From the top · 30 March 2017

Entrepreneurial lessons from the business empire of David and Victoria Beckham

David and Victoria Beckham
David and Victoria Beckham are reported to have a combined wealth greater than the Royal Family

Arguably Britain’s most recognisable living couple, David and Victoria Beckham built an enviable business empire outside of the football and pop stardom that made them famous.

Alongside a 20-year career in top football leagues around the world, David became the face of marketing campaigns for brands such as Adidas and Coca-Cola, before adding his own aftershave and clothing lines to his portfolio.

Meanwhile, Victoria created a fashion label after the Spice Girls disbanded that is now recognised globally. Victoria’s personal success saw her recently receive an OBE for services to UK fashion, recognition awarded to David in 2003.

Experts have estimated that the Beckhams’ joint business ventures bring in revenue worth £30m and £40m a year. In September 2015, analysts put a figure of £508m on the couple’s shared wealth.

“What is also interesting is that the family name is almost as influential as any individual family member. The Beckham name has the Midas touch,” explained Anton Dominique of the London School of Marketing, attempting to pin down the power of the couple’s unique personal brand.

We’ve taken a look at the lessons ambitious entrepreneurs can apply to their own companies from the ventures of Posh and Becks.

Go international

David Beckham’s career as a footballer saw him win major honours in England, Spain, the United States and France – the first Englishman to win league titles in four different countries. His international success set him apart from his peers and this visibility helped him establish his brand globally.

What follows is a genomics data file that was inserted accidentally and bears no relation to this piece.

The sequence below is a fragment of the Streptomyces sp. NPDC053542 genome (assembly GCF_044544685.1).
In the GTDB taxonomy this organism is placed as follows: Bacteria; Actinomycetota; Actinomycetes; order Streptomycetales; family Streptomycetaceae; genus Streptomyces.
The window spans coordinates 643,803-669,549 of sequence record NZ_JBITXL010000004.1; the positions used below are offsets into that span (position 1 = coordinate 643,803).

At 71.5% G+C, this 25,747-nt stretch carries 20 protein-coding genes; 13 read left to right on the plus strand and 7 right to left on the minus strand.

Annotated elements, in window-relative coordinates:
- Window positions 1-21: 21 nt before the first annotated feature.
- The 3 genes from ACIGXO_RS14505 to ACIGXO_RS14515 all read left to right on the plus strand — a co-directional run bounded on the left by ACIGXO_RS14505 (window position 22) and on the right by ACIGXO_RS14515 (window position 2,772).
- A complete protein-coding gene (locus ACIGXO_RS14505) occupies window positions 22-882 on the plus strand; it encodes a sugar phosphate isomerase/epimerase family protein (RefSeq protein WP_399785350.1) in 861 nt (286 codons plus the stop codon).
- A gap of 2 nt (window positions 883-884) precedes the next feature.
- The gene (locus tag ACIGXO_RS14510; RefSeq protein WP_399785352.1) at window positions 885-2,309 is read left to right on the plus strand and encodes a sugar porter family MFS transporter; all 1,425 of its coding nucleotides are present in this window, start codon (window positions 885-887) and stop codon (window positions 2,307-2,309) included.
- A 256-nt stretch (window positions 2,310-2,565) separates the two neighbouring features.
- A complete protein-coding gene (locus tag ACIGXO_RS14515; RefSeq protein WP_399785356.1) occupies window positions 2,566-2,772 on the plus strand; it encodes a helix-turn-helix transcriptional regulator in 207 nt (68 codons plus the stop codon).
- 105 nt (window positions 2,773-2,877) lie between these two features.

Victoria Beckham’s determination for international business success has seen her launch products as far afield as Tokyo, and her clothing label is a regular fixture at New York’s Fashion Week. She also used her expertise to guest-edit an edition of Vogue in France and has spoken at design schools in New York.

The growing capabilities of ecommerce, mobility and technology mean doing business on a global scale is now more accessible than ever and achievable for businesses of any size.

Well-oiled PR machine

The reputation of a business is intrinsically tied to its success, and “brand Beckham” has experienced its fair share of press attention.

A strong PR machine and positive public appearance has seen David and Victoria Beckham shrug off potentially damaging press scandals. In 2004, David dismissed one infamous story as “ludicrous”, and the allegation failed to land a blow on the pair’s public image.

A good PR game is vital for any small business owner. DIY PR can be just as effective as the powerful team behind the Beckham empire, if managed correctly.

Work ethic

The careers of David and Victoria Beckham are a masterclass in strong work ethic. By 2003, David had already signed a lifetime contract with Adidas worth $130m, but his desire to compete at the top level saw him continue his professional football career for another decade. 

Victoria, meanwhile, oversaw the operations of her London-based fashion company while moving around the world with her family.